Microsoft

+ - No surround sound in Vista?

Submitted by Kane22
Kane22 (666) writes "A CNET article points out that according to audio experts Creative, Windows Vista will not support surround sound or EAX audio on a huge number of PC games. Nor will DVD movie surround sound be possible unless users splash out on expensive Dolby-enabled versions of their playback software. The reason: Microsoft has removed the hardware abstraction layer (HAL) for Vista — a piece of software that lets applications talk to your sound card. Games such as Call of Duty 2, World of Warcraft, F.E.A.R. and any other title that uses DirectSound3D (part of the DirectX application programming interface used to create many games) will have no surround sound or advanced hardware audio features as a result. No HAL or EAX means gamers are stuck with plain old stereo. ult.No HAL means gamers are stuck with plain old stereo."
United States

+ - FCC nixes satellite radio merger

Submitted by
a_nonamiss
a_nonamiss writes "Doesn't look like Sirius and XM are going to merge any time soon.
From the article:
Federal Communications Commission Chairman Kevin Martin told reporters after an FCC meeting that the Commission would not approve a merger between satellite radio rivals Sirius and XM Radio.

Even if the FCC were to have a change of heart and green-light a merger between Sirius and XM Radio, it would still have to pass antitrust scrutiny by the Department of Justice. Although a combination of the two radio companies wouldn't have the same effect that it would in the TV market, where satellite is the only alternative for some US residents, it would still have the effect of eliminating competition — something that rarely benefits consumers.
I'm not sure how I feel about this one. Wogically, I know that competition is a good thing for consumers, and monopolies are generally only good for companies. Still, something in my gut tells me that a merger between these two companies would benefit the consumer. I don't like having to choose a car based on which satellite radio service comes preinstalled, or considering whether I'd rather have Howard Stern or Oprah, because there is no practical way to get both. Frankly, it's probably all this exclusivity that has caused me not to purchase either system."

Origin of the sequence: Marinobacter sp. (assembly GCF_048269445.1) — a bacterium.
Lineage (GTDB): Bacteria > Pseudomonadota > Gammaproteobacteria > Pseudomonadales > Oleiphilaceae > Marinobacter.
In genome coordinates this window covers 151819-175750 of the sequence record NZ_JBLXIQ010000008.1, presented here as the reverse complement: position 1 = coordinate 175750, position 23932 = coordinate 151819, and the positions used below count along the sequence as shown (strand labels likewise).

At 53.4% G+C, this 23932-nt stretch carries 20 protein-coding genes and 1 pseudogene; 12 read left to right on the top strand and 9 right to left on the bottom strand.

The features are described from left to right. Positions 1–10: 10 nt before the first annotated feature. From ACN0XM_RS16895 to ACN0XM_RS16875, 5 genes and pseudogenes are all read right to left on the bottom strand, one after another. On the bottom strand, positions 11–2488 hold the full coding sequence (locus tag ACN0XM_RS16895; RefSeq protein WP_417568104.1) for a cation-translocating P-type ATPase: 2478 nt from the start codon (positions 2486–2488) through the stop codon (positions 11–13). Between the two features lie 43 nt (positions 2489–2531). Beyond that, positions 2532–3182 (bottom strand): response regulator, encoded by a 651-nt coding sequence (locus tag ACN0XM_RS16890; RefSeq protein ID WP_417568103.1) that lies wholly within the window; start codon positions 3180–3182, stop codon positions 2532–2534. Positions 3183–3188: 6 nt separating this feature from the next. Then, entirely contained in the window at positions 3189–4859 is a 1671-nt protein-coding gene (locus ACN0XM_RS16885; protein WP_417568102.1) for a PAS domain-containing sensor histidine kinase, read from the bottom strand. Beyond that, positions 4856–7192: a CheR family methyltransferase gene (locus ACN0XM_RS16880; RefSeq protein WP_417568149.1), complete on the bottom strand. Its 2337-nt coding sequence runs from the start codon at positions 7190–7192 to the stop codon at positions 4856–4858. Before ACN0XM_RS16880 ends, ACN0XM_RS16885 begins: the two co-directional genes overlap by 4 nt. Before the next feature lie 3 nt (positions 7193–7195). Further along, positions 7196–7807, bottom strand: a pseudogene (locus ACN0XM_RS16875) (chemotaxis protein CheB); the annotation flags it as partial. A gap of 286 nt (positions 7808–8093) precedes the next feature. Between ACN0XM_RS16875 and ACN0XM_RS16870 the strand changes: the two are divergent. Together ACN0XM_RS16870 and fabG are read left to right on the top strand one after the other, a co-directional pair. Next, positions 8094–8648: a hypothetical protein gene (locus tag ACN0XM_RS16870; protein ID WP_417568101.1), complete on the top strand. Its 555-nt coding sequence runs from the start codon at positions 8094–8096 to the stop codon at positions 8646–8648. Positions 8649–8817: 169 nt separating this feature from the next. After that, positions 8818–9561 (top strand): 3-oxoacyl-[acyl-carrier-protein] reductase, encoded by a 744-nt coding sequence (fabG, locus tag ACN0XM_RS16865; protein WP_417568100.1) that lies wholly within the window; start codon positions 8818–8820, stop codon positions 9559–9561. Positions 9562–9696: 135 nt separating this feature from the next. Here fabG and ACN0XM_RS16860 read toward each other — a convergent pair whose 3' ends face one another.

Puzzle Games (Games)

Journal: Monty Hall vs Deal Or No Deal 8

Journal by tomhudson

Gee ... nobody took the bait :-)

A while back, I posted that the choice is 50-50 to either keep the original prize door, or swap with the unopened door, and *nobody* bothered to jump in.

The correct choice is to always switch. The real problem is that when people try to explain their solution, they make it overly complex (or they used it as an intro to push their particular brand of "enlighenment"). A simple "truth table" suffices.

Announcements

+ - Wikipedia links no longer help your Page Rank

Submitted by
Mrs. Grundy
Mrs. Grundy writes "Wikipedia has started automatically adding rel="NOFOLOW" to all external links in an effort to combat link spam. Since wikipedia pages are hip-deep in high page rank they attract the unsavory sort of character hoping to gain a little love from Google on their coattails. By making pages NOFOLOW they essentially deny conferring any page rank points from google and hopefully reduce the incentive to spam the pages with offtopic links. This topic has come up before and the community voted to remove the NOFOLLOW business in 2005. Will this move actually reduce link spam or is even the potential clickthrough valuable enough without the boost in Google's ranking? And how does the value of ranking sites based on links change as more and more popular sites start tagging (eh...labeling) their links NOFOLLOW?"

In specifications, Murphy's Law supersedes Ohm's.